Timely Backups of PG Database

2 Min. Read
Jun 17, 2020

Related Article: Timely Backups of Mongo Database

Backing up and Restoring database using pg dump and pg restore

Let us start with basic dump and restore processes of a database. We are using Postgres here. The steps involved are:

Dumping DB:

  • Get access to postgres shell

    sudo su - postgres

  • Get the name of your database if you don’t already know it, from the db list

    psql postgres interactive

    \l list db

    \q quit

  • Dump the database using pg_dump

    pg_dump app_production > dbname.bak

  • Access the dumped file

    cd /var/lib/postgresql

Restoring DB:

Restoring from the dumped backup file is pretty straight forward. For Rails application, follow these steps:

  • cd into the project folder and drop the existing database and create a new one

    rails db:drop:all db:create:all

  • Assign current postgres user as superuser

    sudo su - postgres




  • Restore the database from the backup file

    psql app_production < dbname.bak

  • Run the migration

    rake db:migrate RAILS_ENV=production

That’s it.

Automatic database backups with cron

We shall be using cron to create automatic hourly backups of the database with pg_dump as above. The file will be saved with today’s date as the filename and data will be over-written to it every hour.

The steps to do so are as follows:

  • Create a script file

    nano ~/bin/db_backup.sh

  • Edit the file’s content


    function date_today { date +"%F" ; }

    declare T="$(date_today)_appname_db.bak"

    pg_dump app_production>~/backups/appname/"${T}"

    Here, app_production is the name of the database.

  • Make the file executable

    chmod +x ~/bin/db_backup.sh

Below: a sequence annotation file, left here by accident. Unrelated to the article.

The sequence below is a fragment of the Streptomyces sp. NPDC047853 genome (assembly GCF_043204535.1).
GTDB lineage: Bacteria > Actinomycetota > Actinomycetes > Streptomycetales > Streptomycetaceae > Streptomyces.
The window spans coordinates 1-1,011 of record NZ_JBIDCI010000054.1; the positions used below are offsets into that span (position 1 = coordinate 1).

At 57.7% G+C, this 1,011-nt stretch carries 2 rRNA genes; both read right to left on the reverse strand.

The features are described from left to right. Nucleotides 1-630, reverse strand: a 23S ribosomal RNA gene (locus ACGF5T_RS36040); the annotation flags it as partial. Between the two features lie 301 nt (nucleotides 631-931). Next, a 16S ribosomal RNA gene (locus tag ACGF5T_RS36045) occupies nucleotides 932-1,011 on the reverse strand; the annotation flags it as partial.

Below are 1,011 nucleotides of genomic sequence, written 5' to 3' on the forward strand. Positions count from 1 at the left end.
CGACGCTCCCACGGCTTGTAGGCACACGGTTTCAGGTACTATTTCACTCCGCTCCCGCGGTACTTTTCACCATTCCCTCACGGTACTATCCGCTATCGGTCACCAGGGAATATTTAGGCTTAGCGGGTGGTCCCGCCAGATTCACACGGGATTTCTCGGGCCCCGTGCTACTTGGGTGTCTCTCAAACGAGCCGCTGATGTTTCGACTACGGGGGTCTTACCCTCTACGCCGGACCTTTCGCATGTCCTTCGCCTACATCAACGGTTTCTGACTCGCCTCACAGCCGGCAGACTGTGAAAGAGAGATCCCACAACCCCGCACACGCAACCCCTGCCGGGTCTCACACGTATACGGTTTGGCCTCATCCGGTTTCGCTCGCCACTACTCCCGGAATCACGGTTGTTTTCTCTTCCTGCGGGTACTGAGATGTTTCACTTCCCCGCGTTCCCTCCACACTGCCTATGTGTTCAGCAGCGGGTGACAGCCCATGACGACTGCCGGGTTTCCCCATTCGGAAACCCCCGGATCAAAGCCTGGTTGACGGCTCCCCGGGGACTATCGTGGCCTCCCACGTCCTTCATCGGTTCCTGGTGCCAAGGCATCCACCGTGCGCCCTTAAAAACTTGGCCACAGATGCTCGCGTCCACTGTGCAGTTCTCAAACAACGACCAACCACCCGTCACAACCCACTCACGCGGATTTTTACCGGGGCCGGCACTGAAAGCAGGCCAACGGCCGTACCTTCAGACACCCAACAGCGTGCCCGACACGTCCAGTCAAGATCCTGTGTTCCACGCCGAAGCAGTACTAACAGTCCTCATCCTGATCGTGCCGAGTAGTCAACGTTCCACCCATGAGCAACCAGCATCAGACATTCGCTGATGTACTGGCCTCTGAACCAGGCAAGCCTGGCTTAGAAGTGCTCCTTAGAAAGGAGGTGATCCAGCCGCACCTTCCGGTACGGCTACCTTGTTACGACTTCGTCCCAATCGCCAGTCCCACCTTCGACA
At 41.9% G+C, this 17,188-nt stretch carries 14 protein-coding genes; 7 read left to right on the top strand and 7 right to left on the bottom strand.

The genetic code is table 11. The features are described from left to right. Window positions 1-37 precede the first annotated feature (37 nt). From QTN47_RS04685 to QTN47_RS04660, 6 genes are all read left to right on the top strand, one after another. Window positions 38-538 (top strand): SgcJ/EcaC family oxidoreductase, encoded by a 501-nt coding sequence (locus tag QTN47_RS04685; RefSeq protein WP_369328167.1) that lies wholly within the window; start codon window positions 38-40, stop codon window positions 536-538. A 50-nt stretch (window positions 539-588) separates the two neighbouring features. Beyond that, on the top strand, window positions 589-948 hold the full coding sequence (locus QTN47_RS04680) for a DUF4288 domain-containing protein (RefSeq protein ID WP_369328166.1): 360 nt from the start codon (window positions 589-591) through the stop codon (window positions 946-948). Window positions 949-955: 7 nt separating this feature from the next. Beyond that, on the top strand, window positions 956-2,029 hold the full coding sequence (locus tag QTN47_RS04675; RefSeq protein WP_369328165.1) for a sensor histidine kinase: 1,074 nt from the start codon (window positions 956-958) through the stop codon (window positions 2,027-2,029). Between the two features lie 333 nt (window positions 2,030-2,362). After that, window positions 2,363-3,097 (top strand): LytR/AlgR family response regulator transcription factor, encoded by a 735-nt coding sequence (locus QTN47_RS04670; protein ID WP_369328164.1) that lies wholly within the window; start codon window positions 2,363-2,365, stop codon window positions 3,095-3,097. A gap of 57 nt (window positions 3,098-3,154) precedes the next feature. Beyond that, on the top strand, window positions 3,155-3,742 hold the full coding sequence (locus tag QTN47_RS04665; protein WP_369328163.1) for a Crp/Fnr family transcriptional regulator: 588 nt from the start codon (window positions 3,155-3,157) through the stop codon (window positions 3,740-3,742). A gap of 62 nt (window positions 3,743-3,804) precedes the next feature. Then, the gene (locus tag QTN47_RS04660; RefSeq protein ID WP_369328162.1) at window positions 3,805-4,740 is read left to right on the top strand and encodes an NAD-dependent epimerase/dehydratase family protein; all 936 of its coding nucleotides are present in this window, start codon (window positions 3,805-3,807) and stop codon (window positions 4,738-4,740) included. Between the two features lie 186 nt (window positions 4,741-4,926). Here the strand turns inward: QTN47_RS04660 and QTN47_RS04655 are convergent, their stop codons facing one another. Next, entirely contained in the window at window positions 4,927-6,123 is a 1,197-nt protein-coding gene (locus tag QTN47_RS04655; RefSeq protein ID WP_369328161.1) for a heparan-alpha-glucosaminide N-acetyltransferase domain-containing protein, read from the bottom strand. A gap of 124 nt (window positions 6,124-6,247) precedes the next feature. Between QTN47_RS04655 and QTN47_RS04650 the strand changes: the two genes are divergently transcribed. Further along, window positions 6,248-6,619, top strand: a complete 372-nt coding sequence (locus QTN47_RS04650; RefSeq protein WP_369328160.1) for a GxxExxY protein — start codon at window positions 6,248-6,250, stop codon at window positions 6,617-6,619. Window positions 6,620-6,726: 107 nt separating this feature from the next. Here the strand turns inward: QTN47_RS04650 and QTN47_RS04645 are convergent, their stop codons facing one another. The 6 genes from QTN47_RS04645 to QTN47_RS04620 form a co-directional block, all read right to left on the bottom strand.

• Verify that the script is working properly by running the following commands

    cd ~/bin


  • After it is successful in creating a backup, we can proceed to add a cron task

    crontab -e

  • The task has to run every hour. Add this line

    0 * * * * ~/bin/db_backup.sh

  • Save and exit

  • Verify that the task is running at the specified time by checking the logs

    tail /var/log/syslog -f -n 100 | grep CRON


    grep CRON /var/log/syslog

  • After the cron task has run, verify the existence of file on the target location

    cd ~/backups/appname


  • Check if the file is being overwritten at the specified time (1 hour in our case)

    stat -c '%y' 2020-06-17_appname_db.bak

If you don’t want data to be overwritten to the same file every hour and instead want different files for each hour, simply replace the content of function date_today in the script with function date_today { date +"%Y-%m-%d_%H:%M" ; }

Done. Thank you for reading.

Failed attemps

I tried to give dynamic file name from today’s date on the cron task itself.

0 * * * * /bin/bash -l -c 'declare T="$(date_today)_appname_db.bak" && pg_dump app_production>~/backups/appname/"${T}"'

the function date_today was defined in .bashrc

function date_today { date +"%F" ; }

This process didn’t return the required filename as it could not properly append the date, as apparently, the date function and subsequently, the date_today function is only accessible when the interactive bash shell is run. I may have been wrong in my understanding, though. I would love a clarification in the comments below, if you are interested.